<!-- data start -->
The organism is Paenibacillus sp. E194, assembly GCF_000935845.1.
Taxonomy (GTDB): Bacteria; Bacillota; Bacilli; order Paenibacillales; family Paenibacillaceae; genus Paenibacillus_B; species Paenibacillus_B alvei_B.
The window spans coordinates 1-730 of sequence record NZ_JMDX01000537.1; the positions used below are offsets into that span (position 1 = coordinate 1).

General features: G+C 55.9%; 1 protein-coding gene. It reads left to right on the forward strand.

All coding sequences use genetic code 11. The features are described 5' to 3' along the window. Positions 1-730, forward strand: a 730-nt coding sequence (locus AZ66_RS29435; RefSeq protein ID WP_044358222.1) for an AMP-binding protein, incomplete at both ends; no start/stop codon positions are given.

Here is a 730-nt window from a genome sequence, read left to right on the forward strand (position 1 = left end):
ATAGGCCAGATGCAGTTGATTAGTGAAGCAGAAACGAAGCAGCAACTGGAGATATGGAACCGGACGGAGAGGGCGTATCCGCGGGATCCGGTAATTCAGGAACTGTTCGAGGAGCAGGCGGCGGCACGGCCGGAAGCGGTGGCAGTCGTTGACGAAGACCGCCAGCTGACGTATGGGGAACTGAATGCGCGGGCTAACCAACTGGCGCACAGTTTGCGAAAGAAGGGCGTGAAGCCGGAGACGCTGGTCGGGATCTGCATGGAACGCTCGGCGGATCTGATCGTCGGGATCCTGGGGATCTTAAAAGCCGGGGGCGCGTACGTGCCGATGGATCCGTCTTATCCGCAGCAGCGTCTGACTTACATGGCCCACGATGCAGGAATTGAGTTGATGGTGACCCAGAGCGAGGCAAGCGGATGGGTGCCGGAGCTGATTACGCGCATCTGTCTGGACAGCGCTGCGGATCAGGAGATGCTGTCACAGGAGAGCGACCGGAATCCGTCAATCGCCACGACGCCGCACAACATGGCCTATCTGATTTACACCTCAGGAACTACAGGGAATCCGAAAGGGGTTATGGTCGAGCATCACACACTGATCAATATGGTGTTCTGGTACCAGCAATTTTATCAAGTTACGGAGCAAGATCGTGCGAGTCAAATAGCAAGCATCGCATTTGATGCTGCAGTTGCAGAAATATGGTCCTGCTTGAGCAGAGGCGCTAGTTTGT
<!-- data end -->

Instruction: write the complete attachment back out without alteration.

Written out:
The organism is Paenibacillus sp. E194, assembly GCF_000935845.1.
Taxonomy (GTDB): Bacteria; Bacillota; Bacilli; order Paenibacillales; family Paenibacillaceae; genus Paenibacillus_B; species Paenibacillus_B alvei_B.
The window spans coordinates 1-730 of sequence record NZ_JMDX01000537.1; the positions used below are offsets into that span (position 1 = coordinate 1).

General features: G+C 55.9%; 1 protein-coding gene. It reads left to right on the forward strand.

All coding sequences use genetic code 11. The features are described 5' to 3' along the window. Positions 1-730, forward strand: a 730-nt coding sequence (locus AZ66_RS29435; RefSeq protein ID WP_044358222.1) for an AMP-binding protein, incomplete at both ends; no start/stop codon positions are given.

Here is a 730-nt window from a genome sequence, read left to right on the forward strand (position 1 = left end):
ATAGGCCAGATGCAGTTGATTAGTGAAGCAGAAACGAAGCAGCAACTGGAGATATGGAACCGGACGGAGAGGGCGTATCCGCGGGATCCGGTAATTCAGGAACTGTTCGAGGAGCAGGCGGCGGCACGGCCGGAAGCGGTGGCAGTCGTTGACGAAGACCGCCAGCTGACGTATGGGGAACTGAATGCGCGGGCTAACCAACTGGCGCACAGTTTGCGAAAGAAGGGCGTGAAGCCGGAGACGCTGGTCGGGATCTGCATGGAACGCTCGGCGGATCTGATCGTCGGGATCCTGGGGATCTTAAAAGCCGGGGGCGCGTACGTGCCGATGGATCCGTCTTATCCGCAGCAGCGTCTGACTTACATGGCCCACGATGCAGGAATTGAGTTGATGGTGACCCAGAGCGAGGCAAGCGGATGGGTGCCGGAGCTGATTACGCGCATCTGTCTGGACAGCGCTGCGGATCAGGAGATGCTGTCACAGGAGAGCGACCGGAATCCGTCAATCGCCACGACGCCGCACAACATGGCCTATCTGATTTACACCTCAGGAACTACAGGGAATCCGAAAGGGGTTATGGTCGAGCATCACACACTGATCAATATGGTGTTCTGGTACCAGCAATTTTATCAAGTTACGGAGCAAGATCGTGCGAGTCAAATAGCAAGCATCGCATTTGATGCTGCAGTTGCAGAAATATGGTCCTGCTTGAGCAGAGGCGCTAGTTTGT